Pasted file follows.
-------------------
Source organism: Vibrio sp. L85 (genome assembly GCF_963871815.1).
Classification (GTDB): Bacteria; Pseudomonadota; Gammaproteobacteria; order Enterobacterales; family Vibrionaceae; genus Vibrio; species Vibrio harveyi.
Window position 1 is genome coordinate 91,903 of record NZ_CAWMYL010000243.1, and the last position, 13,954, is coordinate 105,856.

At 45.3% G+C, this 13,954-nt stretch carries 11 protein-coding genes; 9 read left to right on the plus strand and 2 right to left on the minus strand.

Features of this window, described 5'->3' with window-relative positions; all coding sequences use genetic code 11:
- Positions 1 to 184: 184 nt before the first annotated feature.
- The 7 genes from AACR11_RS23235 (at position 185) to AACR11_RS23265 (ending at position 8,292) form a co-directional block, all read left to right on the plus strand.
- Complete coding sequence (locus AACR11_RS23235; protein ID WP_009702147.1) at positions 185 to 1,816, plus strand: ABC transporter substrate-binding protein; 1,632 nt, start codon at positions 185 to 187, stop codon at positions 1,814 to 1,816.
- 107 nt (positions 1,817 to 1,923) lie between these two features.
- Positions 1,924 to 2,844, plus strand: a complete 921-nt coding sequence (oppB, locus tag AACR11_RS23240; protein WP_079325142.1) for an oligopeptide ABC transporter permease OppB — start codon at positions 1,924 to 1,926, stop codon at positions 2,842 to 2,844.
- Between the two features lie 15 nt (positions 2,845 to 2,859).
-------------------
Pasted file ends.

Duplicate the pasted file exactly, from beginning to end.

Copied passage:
Source organism: Vibrio sp. L85 (genome assembly GCF_963871815.1).
Classification (GTDB): Bacteria; Pseudomonadota; Gammaproteobacteria; order Enterobacterales; family Vibrionaceae; genus Vibrio; species Vibrio harveyi.
Window position 1 is genome coordinate 91,903 of record NZ_CAWMYL010000243.1, and the last position, 13,954, is coordinate 105,856.

At 45.3% G+C, this 13,954-nt stretch carries 11 protein-coding genes; 9 read left to right on the plus strand and 2 right to left on the minus strand.

Features of this window, described 5'->3' with window-relative positions; all coding sequences use genetic code 11:
- Positions 1 to 184: 184 nt before the first annotated feature.
- The 7 genes from AACR11_RS23235 (at position 185) to AACR11_RS23265 (ending at position 8,292) form a co-directional block, all read left to right on the plus strand.
- Complete coding sequence (locus AACR11_RS23235; protein ID WP_009702147.1) at positions 185 to 1,816, plus strand: ABC transporter substrate-binding protein; 1,632 nt, start codon at positions 185 to 187, stop codon at positions 1,814 to 1,816.
- 107 nt (positions 1,817 to 1,923) lie between these two features.
- Positions 1,924 to 2,844, plus strand: a complete 921-nt coding sequence (oppB, locus tag AACR11_RS23240; protein WP_079325142.1) for an oligopeptide ABC transporter permease OppB — start codon at positions 1,924 to 1,926, stop codon at positions 2,842 to 2,844.
- Between the two features lie 15 nt (positions 2,845 to 2,859).